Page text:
Jean Kilbourne's award-winning video offers an in-depth analysis of how female bodies are depicted in advertising images and the devastating effects of those images on women's health. Addressing the relationship between these images and the obsession of girls and women with dieting and thinness, Slim Hopes offers a new way to think about life-threatening eating disorders such as anorexia and bulimia, and a well-documented critical perspective on the social impact of advertising.
Slim Hopes is a lively and engaging program suitable for a wide range of audiences at high schools, colleges and universities. Using over 150 ads, it informs as it entertains, allowing viewers to build an analytic framework for considering the impact of advertising on women's health. (more)
If a key indicator of the health of a democracy is the state of its journalism, the United States is in deep trouble. In Rich Media, Poor Democracy, Robert McChesney lays the blame for this state of affairs squarely at the doors of the corporate boardrooms of big media, which far from delivering on their promises of more choice and more diversity, have organized a system characterized by a lack of competition, homogenization of opinion and formulaic programming.
Through numerous examples, McChesney, and media scholar, Mark Crispin Miller, demonstrate how journalism has been compromised by the corporate bosses of conglomerates such as Disney, Sony, Viacom, News Corp, and AOL Time Warner to produce a system of news that is high on sensationalism and low on information. They suggest that unless citizen activism can reclaim the commons, this new corporate system will be characterized by a rich media and an ever impoverished, poor democracy.
Big Bucks, Big Pharma pulls back the curtain on the multi-billion dollar pharmaceutical industry to expose the insidious ways that illness is used, manipulated, and in some instances created, for capital gain. Focusing on the industry's marketing practices, media scholars and health professionals help viewers understand the ways in which direct-to-consumer (DTC) pharmaceutical advertising glamorizes and normalizes the use of prescription medication, and works in tandem with promotion to doctors. Combined, these industry practices shape how both patients and doctors understand and relate to disease and treatment. Ultimately, Big Bucks, Big Pharma challenges us to ask important questions about the consequences of relying on a for-profit industry for our health and well-being.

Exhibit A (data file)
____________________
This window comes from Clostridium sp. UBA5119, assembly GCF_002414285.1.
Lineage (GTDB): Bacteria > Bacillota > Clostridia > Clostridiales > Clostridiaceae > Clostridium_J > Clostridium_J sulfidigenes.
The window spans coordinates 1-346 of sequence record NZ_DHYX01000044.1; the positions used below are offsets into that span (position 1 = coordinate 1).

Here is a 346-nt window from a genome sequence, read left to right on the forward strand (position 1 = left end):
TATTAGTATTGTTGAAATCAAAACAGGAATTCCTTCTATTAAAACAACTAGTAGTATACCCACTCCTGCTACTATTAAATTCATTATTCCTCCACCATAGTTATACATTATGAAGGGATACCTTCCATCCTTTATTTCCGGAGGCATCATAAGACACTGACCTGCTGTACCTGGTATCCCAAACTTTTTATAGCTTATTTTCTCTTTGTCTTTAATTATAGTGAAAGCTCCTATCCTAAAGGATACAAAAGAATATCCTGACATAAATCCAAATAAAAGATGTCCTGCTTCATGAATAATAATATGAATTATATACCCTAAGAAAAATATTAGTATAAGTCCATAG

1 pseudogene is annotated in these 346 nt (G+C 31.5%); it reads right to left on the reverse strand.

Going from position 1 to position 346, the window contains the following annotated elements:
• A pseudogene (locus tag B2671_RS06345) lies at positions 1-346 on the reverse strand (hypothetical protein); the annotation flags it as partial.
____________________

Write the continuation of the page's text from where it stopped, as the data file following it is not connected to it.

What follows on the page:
Featuring interviews with Dr. Marcia Angell (Dept. of Social Medicine, Harvard Medical School; Former Editor New England Journal of Medicine), Dr. Bob Goodman (Columbia University Medical Center; Founder, No Free Lunch), Gene Carbona (Former Pharmaceutical Industry Insider and Current Executive Director of Sales, The Medical Letter), Katharine Greider (Journalist; Author, The Big Fix: How the Pharmaceutical Industry Rips Off American Consumers,), Dr. Elizabeth Preston (Dept. of Communication, Westfield State College), and Dr. Larry Sasich (Public Citizen Health Research Group). (more)
Camouflaged presents a probing look into the diverse perspectives of youth on the issue of military recruitment in schools. High school students, members of Military Explorers (a J-ROTC program), and anti-military recruitment activists engage in thought provoking discussions ranging from class issues with recruitment, the US motivations for war and occupation in Iraq, forces that drive young people to join the military, to the costs of war -- the lives of young American soldiers.
RESOURCE AND LEADERSHIP DEVELOPMENT INSTITUTE FOR YOUTH - This program offers a 6-month training on social documentation and digital media for high school youth with support from the Community Technology Foundation of California. This program also provides leadership development training and education on gang prevention, environmental health, reproductive health, and substance abuse prevention. As an integral component of youth leadership development, youth involvement in community service projects are integrated into the trainings.
Youth Media Arts Project (YMAP) * Youth Capacity Building Project
David Considine publica una breve introducción a la Educación en medios apoyado por una serie de recursos. Ojalá y puedan visitar su sitio: http://www.ced.appstate.edu/departments/ci/programs/edmedia/medialit/article.html
An Introduction to
The What, Why and How To's
For many years now, The National Telemedia Council has been asked if any clear, succinct yet comprehensive overview of media literacy was available. While Telemedium consistently addresses curriculum concerns, and textbooks like Visual Messages provide K-12 strategies and activities to integrate media literacy into the curriculum, there is need for a simple overview that explains to a newcomer to the field, just what media literacy is, and why we need it and where it belongs. These few brief pages then, represent our contribution to that need.
by David Considine
(Published in the Fall 1995 issue of Telemedium, The Journal of Media Literacy,Volume 41, Number 2)
What is Media Literacy and why do you need it?
Who teaches Media Literacy?
Approaches to Media Literacy
Some Principles of Media Literacy
References and Resources
First, the "why?"